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LinkedIn Announces 2022 ‘Forward’ Conference for HR Professionals

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LinkedIn Announces 2022 'Forward' Conference for HR Professionals


LinkedIn has announced that its ‘Forward’ conference for HR leaders will be held once again on March 29th, providing an opportunity to hear from some of the top minds in the talent and recruitment space, and learn about the latest trends.

The virtual event will feature a range of guest speakers addressing two core themes:

  • Strengthening culture amidst the Great Reshuffle  – Understand how talent leaders are rethinking company culture and values to create a more cohesive and equitable workplace. Hear from talent leaders who are changing how they approach recruitment, employee engagement, and diversity, equity, and inclusion (DEI) to meet the changing demands of their workforce.
  • Cultivating internal mobility with skill building – Building a talent strategy around skills development doesn’t just help with retention, it also drives more equitable outcomes. This deep dive into the opportunities and challenges of a skills-first talent strategy includes fostering employee growth and strengthening internal mobility across the workplace.

People in North America, Europe, the Middle East, Africa, or Latin America will be able to tune in live via the event page, while LinkedIn will also publish highlights from the event for all to take in.

It could be a valuable event, and with LinkedIn continuing to put more focus on virtual events, it could also provide a showcase opportunity for the platform’s evolving tools.

Indeed, LinkedIn now sees more than 24,000 events created every month, and 1.5 million RSVPs, every week. That presents significant engagement opportunity for the app, and as such, you can expect to see LinkedIn running more industry events like Forward as it looks to tap into rising interest.

You can register to attend LinkedIn Forward 2022 here.



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‘Stop the hate’ online, UN chief pleads on Holocaust Day

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A person visits the Holocaust Memorial, in Berlin, Germany on January 27, 2023, on International Holocaust Remembrance Day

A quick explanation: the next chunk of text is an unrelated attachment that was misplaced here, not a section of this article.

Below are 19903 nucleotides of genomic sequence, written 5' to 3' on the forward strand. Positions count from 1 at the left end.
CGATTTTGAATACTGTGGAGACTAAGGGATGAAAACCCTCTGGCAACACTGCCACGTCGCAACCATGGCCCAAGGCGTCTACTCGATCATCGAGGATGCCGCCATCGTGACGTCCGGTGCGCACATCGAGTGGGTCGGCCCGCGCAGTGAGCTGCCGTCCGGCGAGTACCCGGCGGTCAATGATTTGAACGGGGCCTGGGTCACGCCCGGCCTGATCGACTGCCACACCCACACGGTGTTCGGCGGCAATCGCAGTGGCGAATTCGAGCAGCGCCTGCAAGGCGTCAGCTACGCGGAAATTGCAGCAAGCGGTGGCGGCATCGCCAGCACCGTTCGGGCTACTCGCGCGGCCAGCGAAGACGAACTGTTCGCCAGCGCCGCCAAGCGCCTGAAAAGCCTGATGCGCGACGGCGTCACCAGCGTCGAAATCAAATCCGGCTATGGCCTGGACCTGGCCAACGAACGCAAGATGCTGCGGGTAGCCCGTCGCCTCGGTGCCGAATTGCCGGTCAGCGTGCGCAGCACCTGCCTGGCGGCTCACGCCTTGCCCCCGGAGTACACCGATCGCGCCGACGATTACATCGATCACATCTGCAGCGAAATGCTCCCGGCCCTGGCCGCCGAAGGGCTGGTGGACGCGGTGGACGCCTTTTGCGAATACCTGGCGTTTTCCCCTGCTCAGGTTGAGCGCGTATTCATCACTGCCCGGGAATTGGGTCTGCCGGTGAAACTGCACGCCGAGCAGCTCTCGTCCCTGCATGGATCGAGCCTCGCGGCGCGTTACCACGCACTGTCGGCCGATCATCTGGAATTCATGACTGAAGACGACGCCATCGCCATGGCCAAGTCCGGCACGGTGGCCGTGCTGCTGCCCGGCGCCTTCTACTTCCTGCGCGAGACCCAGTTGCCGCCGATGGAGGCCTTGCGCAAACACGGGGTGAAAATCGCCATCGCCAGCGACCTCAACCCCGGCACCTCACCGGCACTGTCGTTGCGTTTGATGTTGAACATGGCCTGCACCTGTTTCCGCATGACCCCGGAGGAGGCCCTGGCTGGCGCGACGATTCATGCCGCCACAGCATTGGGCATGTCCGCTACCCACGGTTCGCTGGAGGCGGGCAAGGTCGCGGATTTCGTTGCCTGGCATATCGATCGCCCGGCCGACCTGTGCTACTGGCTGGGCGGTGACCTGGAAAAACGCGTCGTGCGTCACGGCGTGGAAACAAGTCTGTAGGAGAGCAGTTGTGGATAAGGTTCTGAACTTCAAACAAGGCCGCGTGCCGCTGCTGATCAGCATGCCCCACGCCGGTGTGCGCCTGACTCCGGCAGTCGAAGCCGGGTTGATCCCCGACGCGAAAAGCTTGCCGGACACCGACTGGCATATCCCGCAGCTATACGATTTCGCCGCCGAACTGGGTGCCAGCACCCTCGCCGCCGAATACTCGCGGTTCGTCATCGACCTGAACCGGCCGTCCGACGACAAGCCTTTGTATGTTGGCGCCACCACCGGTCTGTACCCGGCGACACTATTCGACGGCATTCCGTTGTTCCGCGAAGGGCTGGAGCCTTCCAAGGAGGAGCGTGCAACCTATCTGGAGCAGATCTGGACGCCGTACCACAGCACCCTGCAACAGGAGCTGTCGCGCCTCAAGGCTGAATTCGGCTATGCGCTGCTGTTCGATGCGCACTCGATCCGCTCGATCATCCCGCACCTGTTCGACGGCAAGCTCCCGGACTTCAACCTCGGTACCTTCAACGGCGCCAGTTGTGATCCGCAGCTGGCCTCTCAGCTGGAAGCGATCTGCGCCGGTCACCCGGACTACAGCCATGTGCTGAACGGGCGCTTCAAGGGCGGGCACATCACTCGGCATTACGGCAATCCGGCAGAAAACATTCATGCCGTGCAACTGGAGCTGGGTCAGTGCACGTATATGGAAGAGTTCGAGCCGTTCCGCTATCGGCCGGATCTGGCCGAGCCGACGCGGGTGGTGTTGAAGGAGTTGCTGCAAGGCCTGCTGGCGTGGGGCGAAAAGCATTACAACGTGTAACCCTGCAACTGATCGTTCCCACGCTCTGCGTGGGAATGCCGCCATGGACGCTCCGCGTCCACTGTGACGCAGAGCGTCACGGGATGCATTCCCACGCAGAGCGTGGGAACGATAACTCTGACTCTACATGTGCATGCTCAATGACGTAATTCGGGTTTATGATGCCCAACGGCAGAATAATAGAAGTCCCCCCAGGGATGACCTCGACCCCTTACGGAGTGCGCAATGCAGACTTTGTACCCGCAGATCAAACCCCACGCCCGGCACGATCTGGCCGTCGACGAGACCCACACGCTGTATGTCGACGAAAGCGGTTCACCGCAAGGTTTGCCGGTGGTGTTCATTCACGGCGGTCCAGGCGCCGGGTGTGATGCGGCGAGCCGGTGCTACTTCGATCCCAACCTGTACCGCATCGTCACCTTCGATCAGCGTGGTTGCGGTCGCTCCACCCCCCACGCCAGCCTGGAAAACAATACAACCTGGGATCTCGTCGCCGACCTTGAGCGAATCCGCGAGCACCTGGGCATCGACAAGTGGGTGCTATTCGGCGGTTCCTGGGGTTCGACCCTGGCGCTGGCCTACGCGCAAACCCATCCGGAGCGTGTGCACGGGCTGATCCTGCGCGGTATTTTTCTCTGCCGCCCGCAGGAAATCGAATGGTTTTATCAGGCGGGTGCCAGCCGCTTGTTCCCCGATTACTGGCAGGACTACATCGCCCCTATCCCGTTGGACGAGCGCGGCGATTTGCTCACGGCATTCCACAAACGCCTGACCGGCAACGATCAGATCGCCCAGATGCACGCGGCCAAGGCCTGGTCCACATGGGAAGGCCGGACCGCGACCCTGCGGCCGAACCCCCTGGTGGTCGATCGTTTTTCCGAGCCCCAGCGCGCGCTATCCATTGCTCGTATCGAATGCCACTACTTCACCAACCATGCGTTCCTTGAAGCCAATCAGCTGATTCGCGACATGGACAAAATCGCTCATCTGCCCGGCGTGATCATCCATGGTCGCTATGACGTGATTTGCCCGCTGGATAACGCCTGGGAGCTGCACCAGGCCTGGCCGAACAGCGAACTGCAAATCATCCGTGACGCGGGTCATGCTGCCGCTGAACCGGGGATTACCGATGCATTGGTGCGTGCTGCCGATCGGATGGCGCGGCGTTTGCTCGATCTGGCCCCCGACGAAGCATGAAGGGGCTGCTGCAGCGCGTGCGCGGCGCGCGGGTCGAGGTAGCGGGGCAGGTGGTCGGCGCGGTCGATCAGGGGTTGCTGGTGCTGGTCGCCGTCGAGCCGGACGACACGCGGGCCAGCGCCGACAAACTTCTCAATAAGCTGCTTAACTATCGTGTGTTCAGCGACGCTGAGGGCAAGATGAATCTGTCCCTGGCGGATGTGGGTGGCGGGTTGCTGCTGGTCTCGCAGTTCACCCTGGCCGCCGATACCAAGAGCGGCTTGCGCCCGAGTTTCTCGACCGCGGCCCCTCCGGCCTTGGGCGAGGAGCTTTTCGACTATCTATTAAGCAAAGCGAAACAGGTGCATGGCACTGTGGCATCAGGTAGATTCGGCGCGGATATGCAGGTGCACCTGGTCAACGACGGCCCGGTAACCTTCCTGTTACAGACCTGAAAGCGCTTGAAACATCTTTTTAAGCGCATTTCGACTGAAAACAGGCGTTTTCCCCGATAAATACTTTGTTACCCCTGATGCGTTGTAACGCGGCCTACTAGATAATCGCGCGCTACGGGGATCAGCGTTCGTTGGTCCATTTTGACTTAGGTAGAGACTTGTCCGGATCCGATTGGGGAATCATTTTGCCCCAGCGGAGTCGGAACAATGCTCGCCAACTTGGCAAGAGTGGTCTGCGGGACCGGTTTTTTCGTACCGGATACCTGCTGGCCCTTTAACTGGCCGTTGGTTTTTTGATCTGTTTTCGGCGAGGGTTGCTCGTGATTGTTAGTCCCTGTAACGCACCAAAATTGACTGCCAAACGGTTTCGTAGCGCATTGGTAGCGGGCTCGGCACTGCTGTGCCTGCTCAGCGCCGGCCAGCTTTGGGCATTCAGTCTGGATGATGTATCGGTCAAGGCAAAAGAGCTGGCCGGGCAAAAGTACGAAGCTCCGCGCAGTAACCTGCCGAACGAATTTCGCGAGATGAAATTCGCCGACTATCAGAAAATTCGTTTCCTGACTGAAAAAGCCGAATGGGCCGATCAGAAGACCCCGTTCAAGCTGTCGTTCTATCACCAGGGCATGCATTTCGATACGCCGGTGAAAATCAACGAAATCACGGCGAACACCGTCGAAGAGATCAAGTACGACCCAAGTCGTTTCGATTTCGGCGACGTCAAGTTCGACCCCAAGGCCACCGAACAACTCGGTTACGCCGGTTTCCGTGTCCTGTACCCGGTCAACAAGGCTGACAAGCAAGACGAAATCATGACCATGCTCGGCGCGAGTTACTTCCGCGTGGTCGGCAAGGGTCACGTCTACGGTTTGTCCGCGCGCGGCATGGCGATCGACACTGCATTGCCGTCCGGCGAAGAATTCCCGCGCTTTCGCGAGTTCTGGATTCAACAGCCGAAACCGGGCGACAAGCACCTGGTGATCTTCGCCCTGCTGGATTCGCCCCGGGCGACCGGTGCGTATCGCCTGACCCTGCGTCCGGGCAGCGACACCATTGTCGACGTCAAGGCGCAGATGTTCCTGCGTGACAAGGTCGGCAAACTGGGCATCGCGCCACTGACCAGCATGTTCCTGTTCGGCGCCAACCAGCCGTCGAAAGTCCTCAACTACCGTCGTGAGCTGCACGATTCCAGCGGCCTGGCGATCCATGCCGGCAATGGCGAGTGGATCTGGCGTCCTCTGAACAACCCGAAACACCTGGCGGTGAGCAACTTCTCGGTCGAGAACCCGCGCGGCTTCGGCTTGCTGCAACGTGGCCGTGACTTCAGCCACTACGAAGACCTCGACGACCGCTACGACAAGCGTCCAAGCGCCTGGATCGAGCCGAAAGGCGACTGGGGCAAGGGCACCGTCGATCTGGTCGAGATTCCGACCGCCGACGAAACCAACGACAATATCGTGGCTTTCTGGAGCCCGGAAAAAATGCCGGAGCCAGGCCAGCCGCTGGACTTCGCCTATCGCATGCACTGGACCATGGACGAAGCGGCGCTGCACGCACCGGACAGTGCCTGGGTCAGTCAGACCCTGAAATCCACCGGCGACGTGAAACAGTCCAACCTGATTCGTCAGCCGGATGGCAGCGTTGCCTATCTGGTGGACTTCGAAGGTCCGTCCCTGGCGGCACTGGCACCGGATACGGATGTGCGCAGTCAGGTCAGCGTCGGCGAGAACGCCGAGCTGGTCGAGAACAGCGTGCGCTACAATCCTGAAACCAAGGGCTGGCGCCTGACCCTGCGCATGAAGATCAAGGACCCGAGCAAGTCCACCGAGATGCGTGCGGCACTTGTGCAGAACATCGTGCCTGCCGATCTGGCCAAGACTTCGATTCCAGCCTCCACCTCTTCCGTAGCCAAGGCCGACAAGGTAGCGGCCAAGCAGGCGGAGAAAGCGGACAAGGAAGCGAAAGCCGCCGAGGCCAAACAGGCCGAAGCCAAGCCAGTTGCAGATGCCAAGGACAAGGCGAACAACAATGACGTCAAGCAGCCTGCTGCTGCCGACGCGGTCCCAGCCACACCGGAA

A person visits the Holocaust Memorial, in Berlin, Germany on January 27, 2023, on International Holocaust Remembrance Day – Copyright AFP Michal Cizek

The UN secretary-general warned of social media’s role in spreading violent extremism around the globe as he marked Holocaust Remembrance Day on Friday, urging policy makers to help stop online hate.

Antonio Guterres said parts of the internet were turning into “toxic waste dumps for hate and vicious lies” that were driving “extremism from the margins to the mainstream.”

“Today, I am issuing an urgent appeal to everyone with influence across the information ecosystem,” Guterres said at a commemoration ceremony at the United Nations. “Stop the hate. Set up guardrails. And enforce them.”

He accused social media platforms and advertisers of profiting off the spread of hateful content.

“By using algorithms that amplify hate to keep users glued to their screens, social media platforms are complicit,” added Guterres. “And so are the advertisers subsidizing this business model.”

Guterres drew parallels with the rise of Nazism in 1930s Germany, when people didn’t pay attention or protest.

“Today, we can hear echoes of those same siren songs to hate. From an economic crisis that is breeding discontent to populist demagogues using the crisis to seduce voters to runaway misinformation, paranoid conspiracy theories and unchecked hate speech.”

He lamented the rise of anti-Semitism, which he said also reflects a rise of all kinds of hate.

“And what is true for anti-Semitism is true for other forms of hate. Racism. Anti-Muslim bigotry. Xenophobia. Homophobia. Misogyny”

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Weird of the Week

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Weird of the Week

What happened when six doctors swallowed Lego heads for science, and the results of Santa’s DNA test. Plus, is Dolly Parton really recording an album with Slipknot?

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The Most Visited Websites in the World – 2023 Edition [Infographic]

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The Most Visited Websites in the World - 2023 Edition [Infographic]

Google remains the most-visited website in the world, while Facebook is still the most frequented social platform, based on web traffic. Well, actually, YouTube is, but YouTube’s only a partial social app, right?

The findings are displayed in this new visualization from Visual Capitalist, which uses SimilarWeb data to show the most visited websites in bubble chart format, highlighting the variance in traffic.

As you can see, following Facebook, Twitter and Instagram are the next most visited social platforms, which is likely in line with what most would expect – though the low numbers for TikTok probably stand out, given its dominance of modern media zeitgeist.

But there is a reason for that – this data is based on website visits, not app usage, so platforms like TikTok and Snapchat, which are primarily focused on the in-app experience, won’t fare as well in this particular overview.

In that sense, it’s interesting to see which social platforms are engaging audiences via their desktop offerings.

You can check out the full overview below, and you can read Visual Capitalist’s full explainer here.

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